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  • dsmx 29 Nov 2012 22:56:04 7,735 posts
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    It could just mean intel are planning to sell cheap motherboards with intel processors soldered straight onto them to try and lower costs and compete better with AMD at the lower end of the market.

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  • Dirtbox 29 Nov 2012 23:07:34 79,217 posts
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    Bit of a bizarre move, considering intel makes 99% of it's income from CPU upgrades and the desktop in general. I can't see the motherboard manufacturers sitting still for this either, a lot of people are going to go out of business if they do it.

    Edited by Dirtbox at 23:10:39 29-11-2012

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  • Bremenacht 29 Nov 2012 23:40:03 19,676 posts
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    Maturin wrote:
    I think this is a none story. I've built plenty of computers and always changed CPU and motherboard at the same time.
    I think this is the thinking. You're basically losing the socket. You'll probably even have the same degree of choice as you have now as to the choice of CPU and MB feature-set. Systems on Chips (SoCs) are where the industry is already going, so you can understand why they're seeking to make that easier/cheaper.

    It's crap for enthusiasts but most OEMs and many system-builders won't really care - they'll save money if anything. The danger (as the article heavily suggests) is that Intel will seek to own the MB market and everything on it. We don't know that the OEMS (Asus, VIA etc) won't be allowed to continue stamping their own boards.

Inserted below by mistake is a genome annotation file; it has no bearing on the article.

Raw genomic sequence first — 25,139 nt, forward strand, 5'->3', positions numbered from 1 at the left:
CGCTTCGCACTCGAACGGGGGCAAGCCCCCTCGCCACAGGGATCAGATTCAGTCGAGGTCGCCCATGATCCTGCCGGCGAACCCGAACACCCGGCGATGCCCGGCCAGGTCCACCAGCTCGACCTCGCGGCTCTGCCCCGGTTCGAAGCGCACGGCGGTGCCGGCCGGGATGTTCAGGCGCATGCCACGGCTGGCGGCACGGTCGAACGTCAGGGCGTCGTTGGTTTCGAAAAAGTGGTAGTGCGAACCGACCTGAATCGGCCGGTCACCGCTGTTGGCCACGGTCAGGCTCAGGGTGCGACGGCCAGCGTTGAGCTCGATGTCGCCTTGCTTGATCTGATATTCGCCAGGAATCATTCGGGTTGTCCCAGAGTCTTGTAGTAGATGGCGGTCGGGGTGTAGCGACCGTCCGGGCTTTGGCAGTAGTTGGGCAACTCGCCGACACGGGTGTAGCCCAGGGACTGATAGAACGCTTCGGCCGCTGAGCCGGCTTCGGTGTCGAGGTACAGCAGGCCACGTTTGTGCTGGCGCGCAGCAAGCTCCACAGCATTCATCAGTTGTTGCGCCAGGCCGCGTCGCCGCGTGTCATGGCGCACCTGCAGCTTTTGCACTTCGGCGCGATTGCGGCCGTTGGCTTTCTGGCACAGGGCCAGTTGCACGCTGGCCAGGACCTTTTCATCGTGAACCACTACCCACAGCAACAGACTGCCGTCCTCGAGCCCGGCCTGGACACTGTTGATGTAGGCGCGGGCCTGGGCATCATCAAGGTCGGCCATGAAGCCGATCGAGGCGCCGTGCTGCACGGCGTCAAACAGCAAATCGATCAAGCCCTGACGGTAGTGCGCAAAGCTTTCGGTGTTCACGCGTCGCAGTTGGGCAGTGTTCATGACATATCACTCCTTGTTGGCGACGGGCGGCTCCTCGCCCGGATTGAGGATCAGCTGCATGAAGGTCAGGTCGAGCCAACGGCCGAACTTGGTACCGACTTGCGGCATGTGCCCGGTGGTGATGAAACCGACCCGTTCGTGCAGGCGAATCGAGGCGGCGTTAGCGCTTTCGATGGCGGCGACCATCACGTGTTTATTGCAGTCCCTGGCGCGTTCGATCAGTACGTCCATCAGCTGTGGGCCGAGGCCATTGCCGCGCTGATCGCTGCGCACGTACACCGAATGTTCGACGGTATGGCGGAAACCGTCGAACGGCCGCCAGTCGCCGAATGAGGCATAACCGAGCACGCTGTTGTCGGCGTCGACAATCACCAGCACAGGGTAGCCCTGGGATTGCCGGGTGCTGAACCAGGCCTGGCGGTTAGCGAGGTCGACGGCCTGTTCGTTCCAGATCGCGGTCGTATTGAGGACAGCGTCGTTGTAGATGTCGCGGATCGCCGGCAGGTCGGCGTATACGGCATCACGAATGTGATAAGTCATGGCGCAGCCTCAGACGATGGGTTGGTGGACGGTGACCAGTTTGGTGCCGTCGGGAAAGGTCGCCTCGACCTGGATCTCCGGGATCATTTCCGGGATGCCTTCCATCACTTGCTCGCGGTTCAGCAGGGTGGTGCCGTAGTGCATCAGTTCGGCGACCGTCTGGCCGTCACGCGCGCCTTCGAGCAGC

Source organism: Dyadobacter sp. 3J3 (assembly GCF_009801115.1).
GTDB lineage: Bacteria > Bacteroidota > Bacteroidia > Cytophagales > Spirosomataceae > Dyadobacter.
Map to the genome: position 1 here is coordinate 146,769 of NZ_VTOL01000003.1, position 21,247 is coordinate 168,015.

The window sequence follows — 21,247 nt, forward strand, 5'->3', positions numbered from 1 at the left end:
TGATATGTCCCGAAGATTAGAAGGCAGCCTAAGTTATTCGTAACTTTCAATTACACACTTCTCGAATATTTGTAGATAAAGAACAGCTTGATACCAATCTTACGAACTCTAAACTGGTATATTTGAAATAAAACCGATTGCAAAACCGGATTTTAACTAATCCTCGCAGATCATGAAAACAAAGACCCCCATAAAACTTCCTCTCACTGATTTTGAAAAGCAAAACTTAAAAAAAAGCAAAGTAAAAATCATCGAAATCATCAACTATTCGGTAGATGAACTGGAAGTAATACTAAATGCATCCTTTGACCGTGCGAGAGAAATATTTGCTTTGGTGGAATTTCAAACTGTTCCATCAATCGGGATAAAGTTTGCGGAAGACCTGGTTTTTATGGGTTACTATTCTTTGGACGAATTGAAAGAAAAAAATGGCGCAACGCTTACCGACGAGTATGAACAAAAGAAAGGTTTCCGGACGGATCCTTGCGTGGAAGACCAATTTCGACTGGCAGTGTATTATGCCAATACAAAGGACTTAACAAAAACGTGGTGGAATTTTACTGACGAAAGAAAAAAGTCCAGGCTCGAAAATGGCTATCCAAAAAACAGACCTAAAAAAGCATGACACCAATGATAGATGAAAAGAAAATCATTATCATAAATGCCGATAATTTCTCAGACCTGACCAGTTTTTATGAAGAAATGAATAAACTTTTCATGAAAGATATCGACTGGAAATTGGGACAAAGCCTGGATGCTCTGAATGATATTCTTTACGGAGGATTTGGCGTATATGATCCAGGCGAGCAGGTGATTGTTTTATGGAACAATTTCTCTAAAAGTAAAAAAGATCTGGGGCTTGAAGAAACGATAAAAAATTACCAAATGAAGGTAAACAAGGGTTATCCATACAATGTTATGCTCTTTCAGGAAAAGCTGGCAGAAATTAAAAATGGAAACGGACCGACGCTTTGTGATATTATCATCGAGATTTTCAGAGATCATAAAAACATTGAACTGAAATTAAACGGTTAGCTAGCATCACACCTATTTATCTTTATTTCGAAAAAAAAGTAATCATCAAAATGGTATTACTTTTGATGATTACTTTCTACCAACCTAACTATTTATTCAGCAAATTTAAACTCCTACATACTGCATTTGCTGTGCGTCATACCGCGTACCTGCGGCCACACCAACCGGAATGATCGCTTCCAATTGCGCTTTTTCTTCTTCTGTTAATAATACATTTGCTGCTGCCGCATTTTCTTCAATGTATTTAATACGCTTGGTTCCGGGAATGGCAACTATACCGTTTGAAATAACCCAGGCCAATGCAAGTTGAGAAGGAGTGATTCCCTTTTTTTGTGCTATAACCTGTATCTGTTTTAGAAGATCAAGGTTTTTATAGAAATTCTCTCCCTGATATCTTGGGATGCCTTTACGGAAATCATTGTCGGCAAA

I like Charlie, btw. I think he's great.

    Hopefully, vizzini will be along shortly to inform us how many pins there was in socket 7 or something like that.
  • Bremenacht 29 Nov 2012 23:46:19 19,676 posts
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    Dirtbox wrote:
    Bit of a bizarre move, considering intel makes 99% of it's income from CPU upgrades and the desktop in general. I can't see the motherboard manufacturers sitting still for this either, a lot of people are going to go out of business if they do it.
    If they're still allowed to make MBs (and we don't really know that they won't) they'll stand to make even more money out it.

    I suppose Intel could play dirty tricks again and restrict CPU supply to OEMs who don't exclusively buy Intel CPUs, but you'd like to think they won't do that again. They paid quite a high price for trying to choke off AMD. I imagine regulators wouldn't be too happy about Intel using its position to tie off an entire market for itself. It'd clearly be anti-competitive behaviour.
  • Khanivor 29 Nov 2012 23:53:48 41,298 posts
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    As said above, Intel will essentially hand over a monopoly on an entire market to AMD. Not to mention make that market a lot more viable for any other chip manufacturers.
  • Dirtbox 30 Nov 2012 00:35:45 79,217 posts
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    Bremenacht wrote:
    Dirtbox wrote:
    Bit of a bizarre move, considering intel makes 99% of it's income from CPU upgrades and the desktop in general. I can't see the motherboard manufacturers sitting still for this either, a lot of people are going to go out of business if they do it.
    If they're still allowed to make MBs (and we don't really know that they won't) they'll stand to make even more money out it.

    I suppose Intel could play dirty tricks again and restrict CPU supply to OEMs who don't exclusively buy Intel CPUs, but you'd like to think they won't do that again. They paid quite a high price for trying to choke off AMD. I imagine regulators wouldn't be too happy about Intel using its position to tie off an entire market for itself. It'd clearly be anti-competitive behaviour.
    Antitrust laws pretty much crush all of that.

    Edited by Dirtbox at 00:36:27 30-11-2012